It’s a Wrap!

July 27, 2013 at 11:14 AM | Posted in cooking, Joseph's Pita Bread | Leave a comment
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As I had said in an earlier post I’ve been using Joseph’s Flax, Oat Bran, and Whole Wheat Pita Bread ever since I came across it in the Wraps 002Walmart Bakery. At only 50 Calories and 4 Net Carbs you can’t beat it.

 
For breakfast a Scrambled Egg and Cheese Wrap. Scrambled 1 Egg, seasoned with Sea Salt, Ground Black Pepper, a few shakes of Frank’s Red Hot Sauce, and a sprinkle of Sargento Reduced Fat Shredded Cheddar Cheese. Just put the Scrambled Egg in the Pita Bread and top with a light sprinkle of the Sargento Shredded Cheddar, one quick, easy and healthy way to start the morning.

 
Then for a lunch option, once again using the Pita Bread I just added some thin slices of Kroger Brand Private Selection Oven Roasted Rosemary Ham. This has become my favorite packaged Ham incredible taste and it’s 70 calories and 1 carb per serving. You can add a slice of Sargento Ultra Thin Swiss Cheese, only 40 calories per slice, or season it up a little with French’s Mustard or Kraft Light Mayo. No matter the topping it makes one good Ham Wrap! I’m beginning too think everything’s better in a Wrap! Did you notice the orange Taco Holders? A very useful and inexpensive kitchen item to have, especially if you eat a lot of Tacos or Wraps

 

Wraps 005

 

 
Joseph’s Flax, Oat Bran, and Whole Wheat Pita Bread

Flax Variety Pack Now enjoy some of Joseph’s most popular products together in one package! The Flax Variety Pack allows you to enjoy three packages of our Flax Pita Bread, Mini Flax Pita Bread, and Flax Lavash.

 

Nutrition Facts
Serving Size 1 pita (28.3g)

Amount Per Serving
Calories from Fat 10 Calories 50

% Daily Values*
Total Fat 1g 2%
Saturated Fat 0g 0%
Trans Fat 0g
Cholesterol 0mg 0%
Sodium 25mg 1%
Total Carbohydrate 7g 2%
Dietary Fiber 3g 12%
Sugars 0g
Protein 5g

 

 

http://www.josephsbakery.com/p-10289-Flax-Variety-Pack-Flax-Pita-Bread-Mini-Flax-Pita-Bread-Flax-Lavash

Eating with Diabetes: Counting ”Net” Carbs

July 23, 2013 at 9:07 AM | Posted in diabetes | 3 Comments
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I count carbs and recently a friend told me to start counting “net carbs”. So I did a little research on Carbs vs Net Carbs and there seems to be some controversy. Here’s what I found from a couple of sites.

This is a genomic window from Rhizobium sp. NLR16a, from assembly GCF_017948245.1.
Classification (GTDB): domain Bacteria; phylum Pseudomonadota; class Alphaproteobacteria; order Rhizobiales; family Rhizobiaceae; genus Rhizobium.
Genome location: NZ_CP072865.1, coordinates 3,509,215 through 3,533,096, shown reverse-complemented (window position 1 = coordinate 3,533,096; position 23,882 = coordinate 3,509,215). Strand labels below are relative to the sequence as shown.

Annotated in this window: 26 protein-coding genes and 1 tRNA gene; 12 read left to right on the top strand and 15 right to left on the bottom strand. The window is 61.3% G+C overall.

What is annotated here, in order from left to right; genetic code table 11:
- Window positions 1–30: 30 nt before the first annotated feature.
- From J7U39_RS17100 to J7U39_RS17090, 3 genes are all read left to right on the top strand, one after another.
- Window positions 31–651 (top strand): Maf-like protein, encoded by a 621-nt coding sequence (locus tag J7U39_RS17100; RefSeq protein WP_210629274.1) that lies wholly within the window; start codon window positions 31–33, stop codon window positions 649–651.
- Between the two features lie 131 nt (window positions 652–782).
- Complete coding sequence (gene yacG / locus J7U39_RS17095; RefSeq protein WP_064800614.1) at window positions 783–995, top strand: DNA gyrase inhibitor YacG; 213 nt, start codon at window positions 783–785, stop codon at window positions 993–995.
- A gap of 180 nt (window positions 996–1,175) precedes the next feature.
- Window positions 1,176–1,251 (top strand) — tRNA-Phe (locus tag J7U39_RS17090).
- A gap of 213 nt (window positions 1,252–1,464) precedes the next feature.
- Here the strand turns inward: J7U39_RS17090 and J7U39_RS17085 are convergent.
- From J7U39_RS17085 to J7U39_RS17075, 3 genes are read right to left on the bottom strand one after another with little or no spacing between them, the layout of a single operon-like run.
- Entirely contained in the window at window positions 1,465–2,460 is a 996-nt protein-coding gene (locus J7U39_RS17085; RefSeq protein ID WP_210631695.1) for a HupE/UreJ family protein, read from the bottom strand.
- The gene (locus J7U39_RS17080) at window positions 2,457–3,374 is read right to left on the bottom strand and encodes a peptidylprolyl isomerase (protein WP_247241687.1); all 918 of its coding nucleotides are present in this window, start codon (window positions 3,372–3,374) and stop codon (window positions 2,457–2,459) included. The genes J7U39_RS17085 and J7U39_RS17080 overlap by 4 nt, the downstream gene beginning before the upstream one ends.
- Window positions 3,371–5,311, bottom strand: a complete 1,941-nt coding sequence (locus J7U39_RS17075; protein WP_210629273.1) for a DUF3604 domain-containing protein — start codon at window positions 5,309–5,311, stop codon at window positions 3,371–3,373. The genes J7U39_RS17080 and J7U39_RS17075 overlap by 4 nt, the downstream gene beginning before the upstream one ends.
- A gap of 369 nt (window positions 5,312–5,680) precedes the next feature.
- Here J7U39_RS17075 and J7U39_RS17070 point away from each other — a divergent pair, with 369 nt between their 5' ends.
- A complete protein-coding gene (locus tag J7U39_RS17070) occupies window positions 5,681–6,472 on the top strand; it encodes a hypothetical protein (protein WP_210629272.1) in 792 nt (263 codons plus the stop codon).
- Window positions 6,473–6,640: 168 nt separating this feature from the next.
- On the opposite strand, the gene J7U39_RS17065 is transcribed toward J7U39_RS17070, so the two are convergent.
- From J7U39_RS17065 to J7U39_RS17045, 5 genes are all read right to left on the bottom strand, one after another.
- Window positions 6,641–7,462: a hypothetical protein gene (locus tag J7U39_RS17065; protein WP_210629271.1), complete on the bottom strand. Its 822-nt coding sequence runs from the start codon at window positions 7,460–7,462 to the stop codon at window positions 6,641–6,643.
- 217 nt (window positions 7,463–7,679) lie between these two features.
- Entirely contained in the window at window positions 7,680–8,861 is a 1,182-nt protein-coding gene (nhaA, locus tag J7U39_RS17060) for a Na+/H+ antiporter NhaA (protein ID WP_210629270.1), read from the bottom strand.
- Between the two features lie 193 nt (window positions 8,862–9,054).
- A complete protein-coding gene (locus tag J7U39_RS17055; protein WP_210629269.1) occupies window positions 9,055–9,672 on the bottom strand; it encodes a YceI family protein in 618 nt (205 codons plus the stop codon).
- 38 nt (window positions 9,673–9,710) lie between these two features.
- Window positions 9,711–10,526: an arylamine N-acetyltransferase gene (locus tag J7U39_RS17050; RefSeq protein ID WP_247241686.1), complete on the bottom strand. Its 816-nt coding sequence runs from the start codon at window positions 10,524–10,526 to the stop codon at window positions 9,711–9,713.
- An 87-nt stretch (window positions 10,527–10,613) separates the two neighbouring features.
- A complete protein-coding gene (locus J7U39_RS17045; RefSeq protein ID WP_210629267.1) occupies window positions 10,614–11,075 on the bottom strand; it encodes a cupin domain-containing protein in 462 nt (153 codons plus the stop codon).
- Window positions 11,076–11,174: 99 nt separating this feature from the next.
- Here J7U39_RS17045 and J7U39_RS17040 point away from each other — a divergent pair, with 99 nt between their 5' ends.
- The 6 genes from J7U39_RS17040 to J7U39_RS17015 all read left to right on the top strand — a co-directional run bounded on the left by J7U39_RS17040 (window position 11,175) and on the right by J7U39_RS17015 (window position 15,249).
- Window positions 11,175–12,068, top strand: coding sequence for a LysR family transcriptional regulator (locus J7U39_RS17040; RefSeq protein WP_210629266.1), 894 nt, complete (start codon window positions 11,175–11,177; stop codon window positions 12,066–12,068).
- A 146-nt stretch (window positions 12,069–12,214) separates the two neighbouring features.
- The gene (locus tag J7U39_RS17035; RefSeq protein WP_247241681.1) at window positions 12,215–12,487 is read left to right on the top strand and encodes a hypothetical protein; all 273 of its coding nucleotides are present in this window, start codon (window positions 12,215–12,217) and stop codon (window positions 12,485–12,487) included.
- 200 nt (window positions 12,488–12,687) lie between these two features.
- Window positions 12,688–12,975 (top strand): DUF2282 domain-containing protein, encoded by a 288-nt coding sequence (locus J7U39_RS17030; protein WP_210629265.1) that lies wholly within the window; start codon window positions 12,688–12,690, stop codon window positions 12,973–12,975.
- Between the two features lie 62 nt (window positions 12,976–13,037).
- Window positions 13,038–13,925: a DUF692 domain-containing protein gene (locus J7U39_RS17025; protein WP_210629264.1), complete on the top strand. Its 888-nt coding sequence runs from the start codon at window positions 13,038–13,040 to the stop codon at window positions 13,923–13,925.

Eating with Diabetes: Counting ”Net” Carbs
What Are Net Carbs? How Do They Affect Blood Sugar?
— By Amy Poetker, Registered Dietitian and Certified Diabetes Educator

 

Since low carbohydrate diets became popular, the phrase “net carbs” has become a fairly regular fixture on the labels of food products. But, if you are not familiar with the term you may be wondering what in the world it means!

There are three types of carbohydrates: starches, sugars and fiber. All three types of carbs are added up and listed as Total Carbohydrates on the Nutrition Facts Label of a food product.

The concept of net carbs is based on the fact that, although it is considered a carbohydrate, dietary fiber is not digested the same way the other two types of carbohydrates (starches and sugars) are. While starches and sugars are broken down into glucose (blood sugar), fiber isn’t treated the same way. The fiber you eat passes through the body undigested and helps add bulk to your stool (among other benefits). The indigestibility of fiber is where the idea of “net carbs” comes in. In fact, sometimes, net carbs are sometimes referred to as “digestible carbs.”

In recent years, food manufacturers have started including net carbs in addition to total carbs when labeling products. Many foods proudly display net carbs on their labels to entice both low-carb diet fans and people with diabetes.